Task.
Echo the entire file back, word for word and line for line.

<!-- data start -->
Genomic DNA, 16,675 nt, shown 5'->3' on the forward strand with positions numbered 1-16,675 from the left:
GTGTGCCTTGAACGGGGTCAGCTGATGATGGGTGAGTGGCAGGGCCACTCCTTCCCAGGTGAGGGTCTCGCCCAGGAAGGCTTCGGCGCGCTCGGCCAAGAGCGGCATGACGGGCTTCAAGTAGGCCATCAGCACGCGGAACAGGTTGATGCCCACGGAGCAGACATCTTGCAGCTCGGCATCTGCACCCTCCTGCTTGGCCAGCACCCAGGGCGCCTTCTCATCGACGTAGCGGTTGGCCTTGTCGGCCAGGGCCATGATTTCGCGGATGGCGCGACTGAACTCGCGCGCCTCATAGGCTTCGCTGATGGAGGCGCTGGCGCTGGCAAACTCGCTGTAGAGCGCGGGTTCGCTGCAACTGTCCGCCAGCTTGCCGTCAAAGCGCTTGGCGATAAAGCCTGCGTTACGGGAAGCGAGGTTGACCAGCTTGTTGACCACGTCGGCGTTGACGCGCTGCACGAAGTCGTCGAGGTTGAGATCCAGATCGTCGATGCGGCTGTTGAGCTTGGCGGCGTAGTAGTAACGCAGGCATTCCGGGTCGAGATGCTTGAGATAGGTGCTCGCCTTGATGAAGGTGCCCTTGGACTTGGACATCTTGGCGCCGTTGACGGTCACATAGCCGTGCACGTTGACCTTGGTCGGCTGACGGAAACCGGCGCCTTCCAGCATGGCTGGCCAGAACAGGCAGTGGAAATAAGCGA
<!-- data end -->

Genomic DNA, 16,675 nt, shown 5'->3' on the forward strand with positions numbered 1-16,675 from the left:
GTGTGCCTTGAACGGGGTCAGCTGATGATGGGTGAGTGGCAGGGCCACTCCTTCCCAGGTGAGGGTCTCGCCCAGGAAGGCTTCGGCGCGCTCGGCCAAGAGCGGCATGACGGGCTTCAAGTAGGCCATCAGCACGCGGAACAGGTTGATGCCCACGGAGCAGACATCTTGCAGCTCGGCATCTGCACCCTCCTGCTTGGCCAGCACCCAGGGCGCCTTCTCATCGACGTAGCGGTTGGCCTTGTCGGCCAGGGCCATGATTTCGCGGATGGCGCGACTGAACTCGCGCGCCTCATAGGCTTCGCTGATGGAGGCGCTGGCGCTGGCAAACTCGCTGTAGAGCGCGGGTTCGCTGCAACTGTCCGCCAGCTTGCCGTCAAAGCGCTTGGCGATAAAGCCTGCGTTACGGGAAGCGAGGTTGACCAGCTTGTTGACCACGTCGGCGTTGACGCGCTGCACGAAGTCGTCGAGGTTGAGATCCAGATCGTCGATGCGGCTGTTGAGCTTGGCGGCGTAGTAGTAACGCAGGCATTCCGGGTCGAGATGCTTGAGATAGGTGCTCGCCTTGATGAAGGTGCCCTTGGACTTGGACATCTTGGCGCCGTTGACGGTCACATAGCCGTGCACGTTGACCTTGGTCGGCTGACGGAAACCGGCGCCTTCCAGCATGGCTGGCCAGAACAGGCAGTGGAAATAAGCGA